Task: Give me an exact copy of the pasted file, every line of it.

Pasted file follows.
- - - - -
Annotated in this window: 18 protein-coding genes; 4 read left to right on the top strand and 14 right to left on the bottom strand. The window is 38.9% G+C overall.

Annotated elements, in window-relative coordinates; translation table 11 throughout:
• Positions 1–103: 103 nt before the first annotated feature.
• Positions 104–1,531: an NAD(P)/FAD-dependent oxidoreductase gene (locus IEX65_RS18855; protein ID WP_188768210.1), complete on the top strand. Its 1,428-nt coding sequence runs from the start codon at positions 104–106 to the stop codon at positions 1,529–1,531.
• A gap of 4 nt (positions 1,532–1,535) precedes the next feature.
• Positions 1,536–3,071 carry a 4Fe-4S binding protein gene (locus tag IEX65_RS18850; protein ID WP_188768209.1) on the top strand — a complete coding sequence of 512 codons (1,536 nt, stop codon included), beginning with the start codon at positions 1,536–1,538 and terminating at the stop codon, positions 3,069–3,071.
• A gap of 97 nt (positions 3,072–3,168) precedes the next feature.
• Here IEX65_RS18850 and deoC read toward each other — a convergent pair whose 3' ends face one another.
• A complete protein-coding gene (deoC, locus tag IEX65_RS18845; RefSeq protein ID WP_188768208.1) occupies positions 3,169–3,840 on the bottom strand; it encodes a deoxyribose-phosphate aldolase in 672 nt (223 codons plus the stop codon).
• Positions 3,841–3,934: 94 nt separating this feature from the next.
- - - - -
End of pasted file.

Annotated in this window: 18 protein-coding genes; 4 read left to right on the top strand and 14 right to left on the bottom strand. The window is 38.9% G+C overall.

Annotated elements, in window-relative coordinates; translation table 11 throughout:
• Positions 1–103: 103 nt before the first annotated feature.
• Positions 104–1,531: an NAD(P)/FAD-dependent oxidoreductase gene (locus IEX65_RS18855; protein ID WP_188768210.1), complete on the top strand. Its 1,428-nt coding sequence runs from the start codon at positions 104–106 to the stop codon at positions 1,529–1,531.
• A gap of 4 nt (positions 1,532–1,535) precedes the next feature.
• Positions 1,536–3,071 carry a 4Fe-4S binding protein gene (locus tag IEX65_RS18850; protein ID WP_188768209.1) on the top strand — a complete coding sequence of 512 codons (1,536 nt, stop codon included), beginning with the start codon at positions 1,536–1,538 and terminating at the stop codon, positions 3,069–3,071.
• A gap of 97 nt (positions 3,072–3,168) precedes the next feature.
• Here IEX65_RS18850 and deoC read toward each other — a convergent pair whose 3' ends face one another.
• A complete protein-coding gene (deoC, locus tag IEX65_RS18845; RefSeq protein ID WP_188768208.1) occupies positions 3,169–3,840 on the bottom strand; it encodes a deoxyribose-phosphate aldolase in 672 nt (223 codons plus the stop codon).
• Positions 3,841–3,934: 94 nt separating this feature from the next.